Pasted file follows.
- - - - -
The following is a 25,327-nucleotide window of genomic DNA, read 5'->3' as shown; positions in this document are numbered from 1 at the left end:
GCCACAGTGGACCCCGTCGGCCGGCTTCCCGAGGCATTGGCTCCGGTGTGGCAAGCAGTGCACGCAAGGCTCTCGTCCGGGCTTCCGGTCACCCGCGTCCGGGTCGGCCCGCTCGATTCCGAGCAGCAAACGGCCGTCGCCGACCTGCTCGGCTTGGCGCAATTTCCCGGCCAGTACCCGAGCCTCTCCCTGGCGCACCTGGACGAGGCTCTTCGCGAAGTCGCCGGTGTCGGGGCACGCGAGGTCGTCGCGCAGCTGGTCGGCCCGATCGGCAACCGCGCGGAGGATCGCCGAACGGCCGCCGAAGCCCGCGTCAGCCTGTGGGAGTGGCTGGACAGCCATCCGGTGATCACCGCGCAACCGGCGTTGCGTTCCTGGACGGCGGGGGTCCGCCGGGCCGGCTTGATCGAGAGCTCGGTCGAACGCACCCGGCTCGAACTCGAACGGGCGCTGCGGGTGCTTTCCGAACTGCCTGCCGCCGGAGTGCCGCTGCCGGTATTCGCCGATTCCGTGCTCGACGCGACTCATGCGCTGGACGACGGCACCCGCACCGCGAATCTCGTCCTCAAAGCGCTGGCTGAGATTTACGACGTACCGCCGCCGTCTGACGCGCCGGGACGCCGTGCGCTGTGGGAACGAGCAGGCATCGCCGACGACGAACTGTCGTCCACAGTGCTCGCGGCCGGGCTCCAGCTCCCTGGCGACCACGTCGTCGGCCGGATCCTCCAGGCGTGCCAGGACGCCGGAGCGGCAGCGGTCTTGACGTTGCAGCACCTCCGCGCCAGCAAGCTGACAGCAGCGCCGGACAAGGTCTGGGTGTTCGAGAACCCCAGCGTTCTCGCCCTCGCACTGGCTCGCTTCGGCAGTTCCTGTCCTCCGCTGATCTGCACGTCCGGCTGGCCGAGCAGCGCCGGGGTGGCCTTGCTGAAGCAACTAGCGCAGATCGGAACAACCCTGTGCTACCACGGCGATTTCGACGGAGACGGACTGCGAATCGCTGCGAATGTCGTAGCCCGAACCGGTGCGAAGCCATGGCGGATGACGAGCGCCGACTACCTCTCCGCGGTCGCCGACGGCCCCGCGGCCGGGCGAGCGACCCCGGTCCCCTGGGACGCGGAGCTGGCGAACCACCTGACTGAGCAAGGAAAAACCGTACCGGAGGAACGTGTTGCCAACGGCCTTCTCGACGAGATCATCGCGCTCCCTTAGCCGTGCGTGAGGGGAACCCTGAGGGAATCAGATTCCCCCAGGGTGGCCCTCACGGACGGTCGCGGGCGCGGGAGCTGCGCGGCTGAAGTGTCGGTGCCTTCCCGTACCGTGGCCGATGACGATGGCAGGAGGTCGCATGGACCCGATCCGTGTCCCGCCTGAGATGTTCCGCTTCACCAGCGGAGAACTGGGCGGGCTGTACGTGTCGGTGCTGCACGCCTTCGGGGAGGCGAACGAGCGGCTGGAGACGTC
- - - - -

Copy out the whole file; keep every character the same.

The following is a 25,327-nucleotide window of genomic DNA, read 5'->3' as shown; positions in this document are numbered from 1 at the left end:
GCCACAGTGGACCCCGTCGGCCGGCTTCCCGAGGCATTGGCTCCGGTGTGGCAAGCAGTGCACGCAAGGCTCTCGTCCGGGCTTCCGGTCACCCGCGTCCGGGTCGGCCCGCTCGATTCCGAGCAGCAAACGGCCGTCGCCGACCTGCTCGGCTTGGCGCAATTTCCCGGCCAGTACCCGAGCCTCTCCCTGGCGCACCTGGACGAGGCTCTTCGCGAAGTCGCCGGTGTCGGGGCACGCGAGGTCGTCGCGCAGCTGGTCGGCCCGATCGGCAACCGCGCGGAGGATCGCCGAACGGCCGCCGAAGCCCGCGTCAGCCTGTGGGAGTGGCTGGACAGCCATCCGGTGATCACCGCGCAACCGGCGTTGCGTTCCTGGACGGCGGGGGTCCGCCGGGCCGGCTTGATCGAGAGCTCGGTCGAACGCACCCGGCTCGAACTCGAACGGGCGCTGCGGGTGCTTTCCGAACTGCCTGCCGCCGGAGTGCCGCTGCCGGTATTCGCCGATTCCGTGCTCGACGCGACTCATGCGCTGGACGACGGCACCCGCACCGCGAATCTCGTCCTCAAAGCGCTGGCTGAGATTTACGACGTACCGCCGCCGTCTGACGCGCCGGGACGCCGTGCGCTGTGGGAACGAGCAGGCATCGCCGACGACGAACTGTCGTCCACAGTGCTCGCGGCCGGGCTCCAGCTCCCTGGCGACCACGTCGTCGGCCGGATCCTCCAGGCGTGCCAGGACGCCGGAGCGGCAGCGGTCTTGACGTTGCAGCACCTCCGCGCCAGCAAGCTGACAGCAGCGCCGGACAAGGTCTGGGTGTTCGAGAACCCCAGCGTTCTCGCCCTCGCACTGGCTCGCTTCGGCAGTTCCTGTCCTCCGCTGATCTGCACGTCCGGCTGGCCGAGCAGCGCCGGGGTGGCCTTGCTGAAGCAACTAGCGCAGATCGGAACAACCCTGTGCTACCACGGCGATTTCGACGGAGACGGACTGCGAATCGCTGCGAATGTCGTAGCCCGAACCGGTGCGAAGCCATGGCGGATGACGAGCGCCGACTACCTCTCCGCGGTCGCCGACGGCCCCGCGGCCGGGCGAGCGACCCCGGTCCCCTGGGACGCGGAGCTGGCGAACCACCTGACTGAGCAAGGAAAAACCGTACCGGAGGAACGTGTTGCCAACGGCCTTCTCGACGAGATCATCGCGCTCCCTTAGCCGTGCGTGAGGGGAACCCTGAGGGAATCAGATTCCCCCAGGGTGGCCCTCACGGACGGTCGCGGGCGCGGGAGCTGCGCGGCTGAAGTGTCGGTGCCTTCCCGTACCGTGGCCGATGACGATGGCAGGAGGTCGCATGGACCCGATCCGTGTCCCGCCTGAGATGTTCCGCTTCACCAGCGGAGAACTGGGCGGGCTGTACGTGTCGGTGCTGCACGCCTTCGGGGAGGCGAACGAGCGGCTGGAGACGTC